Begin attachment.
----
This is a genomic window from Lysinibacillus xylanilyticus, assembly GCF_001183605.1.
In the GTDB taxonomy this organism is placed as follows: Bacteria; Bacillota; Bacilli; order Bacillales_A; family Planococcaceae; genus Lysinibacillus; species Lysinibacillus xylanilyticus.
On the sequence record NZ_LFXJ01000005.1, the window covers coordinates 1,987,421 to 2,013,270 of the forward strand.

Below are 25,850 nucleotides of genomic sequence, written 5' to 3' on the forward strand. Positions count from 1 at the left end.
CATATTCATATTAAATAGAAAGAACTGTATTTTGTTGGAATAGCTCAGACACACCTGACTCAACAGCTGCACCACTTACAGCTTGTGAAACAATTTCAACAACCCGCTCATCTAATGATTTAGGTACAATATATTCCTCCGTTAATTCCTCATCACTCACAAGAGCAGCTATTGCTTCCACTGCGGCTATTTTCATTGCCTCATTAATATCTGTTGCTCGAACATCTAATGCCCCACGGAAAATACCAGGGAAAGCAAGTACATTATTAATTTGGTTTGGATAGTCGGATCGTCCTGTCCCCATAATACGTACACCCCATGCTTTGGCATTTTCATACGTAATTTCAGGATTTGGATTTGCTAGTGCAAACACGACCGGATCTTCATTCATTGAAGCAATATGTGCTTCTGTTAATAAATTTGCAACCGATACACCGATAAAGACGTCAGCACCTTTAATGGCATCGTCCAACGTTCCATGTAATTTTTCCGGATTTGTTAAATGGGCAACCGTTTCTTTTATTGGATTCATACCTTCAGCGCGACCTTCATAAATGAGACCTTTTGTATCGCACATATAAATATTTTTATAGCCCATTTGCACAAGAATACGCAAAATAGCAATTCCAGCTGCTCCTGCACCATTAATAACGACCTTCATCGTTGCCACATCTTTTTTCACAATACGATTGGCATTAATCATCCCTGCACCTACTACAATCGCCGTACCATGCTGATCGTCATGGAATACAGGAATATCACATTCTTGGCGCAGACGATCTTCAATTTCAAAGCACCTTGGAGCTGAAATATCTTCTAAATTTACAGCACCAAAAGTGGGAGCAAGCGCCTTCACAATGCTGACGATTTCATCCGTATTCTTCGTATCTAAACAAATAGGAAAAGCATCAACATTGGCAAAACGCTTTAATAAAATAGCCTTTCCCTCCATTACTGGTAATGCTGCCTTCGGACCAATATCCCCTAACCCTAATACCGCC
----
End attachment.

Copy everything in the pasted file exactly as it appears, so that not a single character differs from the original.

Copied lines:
This is a genomic window from Lysinibacillus xylanilyticus, assembly GCF_001183605.1.
In the GTDB taxonomy this organism is placed as follows: Bacteria; Bacillota; Bacilli; order Bacillales_A; family Planococcaceae; genus Lysinibacillus; species Lysinibacillus xylanilyticus.
On the sequence record NZ_LFXJ01000005.1, the window covers coordinates 1,987,421 to 2,013,270 of the forward strand.

Below are 25,850 nucleotides of genomic sequence, written 5' to 3' on the forward strand. Positions count from 1 at the left end.
CATATTCATATTAAATAGAAAGAACTGTATTTTGTTGGAATAGCTCAGACACACCTGACTCAACAGCTGCACCACTTACAGCTTGTGAAACAATTTCAACAACCCGCTCATCTAATGATTTAGGTACAATATATTCCTCCGTTAATTCCTCATCACTCACAAGAGCAGCTATTGCTTCCACTGCGGCTATTTTCATTGCCTCATTAATATCTGTTGCTCGAACATCTAATGCCCCACGGAAAATACCAGGGAAAGCAAGTACATTATTAATTTGGTTTGGATAGTCGGATCGTCCTGTCCCCATAATACGTACACCCCATGCTTTGGCATTTTCATACGTAATTTCAGGATTTGGATTTGCTAGTGCAAACACGACCGGATCTTCATTCATTGAAGCAATATGTGCTTCTGTTAATAAATTTGCAACCGATACACCGATAAAGACGTCAGCACCTTTAATGGCATCGTCCAACGTTCCATGTAATTTTTCCGGATTTGTTAAATGGGCAACCGTTTCTTTTATTGGATTCATACCTTCAGCGCGACCTTCATAAATGAGACCTTTTGTATCGCACATATAAATATTTTTATAGCCCATTTGCACAAGAATACGCAAAATAGCAATTCCAGCTGCTCCTGCACCATTAATAACGACCTTCATCGTTGCCACATCTTTTTTCACAATACGATTGGCATTAATCATCCCTGCACCTACTACAATCGCCGTACCATGCTGATCGTCATGGAATACAGGAATATCACATTCTTGGCGCAGACGATCTTCAATTTCAAAGCACCTTGGAGCTGAAATATCTTCTAAATTTACAGCACCAAAAGTGGGAGCAAGCGCCTTCACAATGCTGACGATTTCATCCGTATTCTTCGTATCTAAACAAATAGGAAAAGCATCAACATTGGCAAAACGCTTTAATAAAATAGCCTTTCCCTCCATTACTGGTAATGCTGCCTTCGGACCAATATCCCCTAACCCTAATACCGCC